Look on the bright side, we’re approximately halfway through the work week. Only two more days until Friday. So far this week, I’ve rediscovered Pizzicato Five for the twentieth time. Sure, they are one of the most successful Japanese acts of all time (as far as sales in overseas go, signing to Matador) but even that might not be enough to showcase their brilliance. Surprisingy, I’ve been listening to their commercial failure this week, being 1989’s On Her Majesty’s Request. Their promotional department must have been lacking in skill, as this one is a hidden gem. Though I purchased this a few years ago, it’s recently found its way back into my rotation. Arguably the greatest shibuya-kei band, Pizzicato Five released dozens of albums during their successful twenty year career. If you are not knowledgable about shibuya-kei, I’m going to make some sort of post in a few weeks or so with some extensive bands. In short, it’s a movement that was concieved in Japan that is highlighted by jazz, lounge, dance, and bossa nova. Named after its popularity in Tokyo’s Shibuya-Kei district, Eastern and Western artists alike have learned to respect the notable artists in the genre, such as Pizzicato Five.
The group (before their break-up in 2001) was led by Konishi Yasuharu from the beginning to the end, with a revolving door of vocalists and musicians (though Nomiya Maki is the most notable singer). With music appearing in several Western spy films (and Austin Powers in Goldmember), Pizzicato Five might have the greatest recognition in the States for making great “spy music”. This is best evidenced is the self-explanatory ‘SPY vs. SPY’, a smooth track displaying Yasuharu’s talented grasp on the genre. ‘T.V.A.G.’ takes more from dance and synth, fitting in fairly well with the light and upbeat synth pop that embraced the late 80s. ‘Feint Operation’ is an instrumental, but like most of their songs, it sounds suave as hell. Suave? What kind of word choice is that to describe music? Just listen to it and you’ll know what I mean. Most of their songs in their early years have a similar feel, though they would later become one of the most respected and diverse artists of their genre. Plus, their style is unmatched.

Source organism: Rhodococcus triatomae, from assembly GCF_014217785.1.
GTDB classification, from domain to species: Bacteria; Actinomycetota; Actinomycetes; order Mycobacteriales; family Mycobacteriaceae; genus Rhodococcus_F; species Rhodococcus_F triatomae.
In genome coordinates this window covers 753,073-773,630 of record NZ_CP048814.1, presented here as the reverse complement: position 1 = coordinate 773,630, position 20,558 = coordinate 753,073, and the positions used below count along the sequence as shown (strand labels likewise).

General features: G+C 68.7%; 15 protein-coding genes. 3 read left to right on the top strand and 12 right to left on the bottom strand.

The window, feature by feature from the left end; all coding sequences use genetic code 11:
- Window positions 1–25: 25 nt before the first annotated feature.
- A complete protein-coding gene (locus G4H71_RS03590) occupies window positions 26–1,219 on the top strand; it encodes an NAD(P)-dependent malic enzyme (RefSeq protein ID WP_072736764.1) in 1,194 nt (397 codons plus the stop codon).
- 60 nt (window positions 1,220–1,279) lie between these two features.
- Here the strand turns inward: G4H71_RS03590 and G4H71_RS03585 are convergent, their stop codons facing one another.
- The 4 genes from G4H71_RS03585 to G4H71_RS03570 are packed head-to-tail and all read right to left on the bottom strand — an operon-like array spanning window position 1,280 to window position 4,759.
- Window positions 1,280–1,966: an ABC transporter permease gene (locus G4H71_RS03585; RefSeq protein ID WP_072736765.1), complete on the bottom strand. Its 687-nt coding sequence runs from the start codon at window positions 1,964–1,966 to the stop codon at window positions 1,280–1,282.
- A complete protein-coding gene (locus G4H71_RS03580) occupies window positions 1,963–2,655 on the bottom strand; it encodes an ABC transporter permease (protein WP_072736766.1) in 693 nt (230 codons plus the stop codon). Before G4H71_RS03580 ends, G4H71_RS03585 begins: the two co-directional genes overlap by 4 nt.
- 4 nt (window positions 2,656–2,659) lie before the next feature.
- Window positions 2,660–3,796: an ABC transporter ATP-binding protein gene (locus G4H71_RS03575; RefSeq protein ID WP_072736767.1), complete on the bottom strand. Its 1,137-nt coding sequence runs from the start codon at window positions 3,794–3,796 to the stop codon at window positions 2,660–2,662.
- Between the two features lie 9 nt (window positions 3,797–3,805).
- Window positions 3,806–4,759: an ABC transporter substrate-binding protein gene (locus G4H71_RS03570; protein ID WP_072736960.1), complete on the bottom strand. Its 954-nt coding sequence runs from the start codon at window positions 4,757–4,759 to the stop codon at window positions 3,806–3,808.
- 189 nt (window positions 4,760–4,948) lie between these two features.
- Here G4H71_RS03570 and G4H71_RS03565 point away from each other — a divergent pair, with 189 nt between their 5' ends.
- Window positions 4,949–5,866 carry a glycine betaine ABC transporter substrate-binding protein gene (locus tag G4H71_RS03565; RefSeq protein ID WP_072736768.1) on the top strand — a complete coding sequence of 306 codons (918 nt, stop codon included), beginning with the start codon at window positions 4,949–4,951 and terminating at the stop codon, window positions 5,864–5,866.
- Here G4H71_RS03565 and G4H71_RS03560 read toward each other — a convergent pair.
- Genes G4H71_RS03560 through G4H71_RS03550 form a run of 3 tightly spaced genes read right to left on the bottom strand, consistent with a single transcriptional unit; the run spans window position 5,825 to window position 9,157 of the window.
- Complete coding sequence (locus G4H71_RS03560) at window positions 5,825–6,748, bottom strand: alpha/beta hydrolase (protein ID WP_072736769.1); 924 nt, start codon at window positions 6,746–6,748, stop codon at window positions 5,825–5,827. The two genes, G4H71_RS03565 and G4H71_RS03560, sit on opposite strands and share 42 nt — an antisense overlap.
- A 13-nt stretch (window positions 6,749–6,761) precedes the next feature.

Sweden’s Kristoffer Ragnstam reminds me of Beck’s versatility, Kevin Barnes’ (Of Montreal) vocal delivery, and Jens Lekman’s lyrical prowess (and birthplace). ‘Breakfast by the Mattress’ is simply brilliant, off of his upcoming American debut, Sweet Bills, slated for a March 2007 release. “I got breakfast by the mattress, it’s too late to get up, too early to get back,” Ragnstam sings in the explosively catchy chorus over gradually instensifying keys. Ragnstam and his band of three other friends travelled to New York in late 2005, playing a few reputable venues (Knitting Factory, the Living Room) to a warm reception. ‘#1 Money Hunter’ is an oddly fascinating of Ragnstam’s falsetto vocals, even sounding somewhat like Sleepy Brown at some points. Ragnstam seems to have great execution of keys for each of the choruses in these two songs, enhancing an already great melody. I believe Ragnstam and friends (“The Electric 4”) have what it takes to really make a name for themselves in their native country and around the world if these songs are any indication of what’s to come.
Official Web Site
There was this commerical advertising an 80s compilation on the other night that, for some reason, made me want to listen to some cheesy 80s love ballads. I don’t think anything beats Benny Mardones’ one hit wonder, ‘Into The Night’! Nice vocal range, especially towards the end. His album cover (above) is probably the most creepiest picture ever though. Also included are the forgotten Tears For Fears and Jackson Browne, who both had their songs featured in every movie made during their time.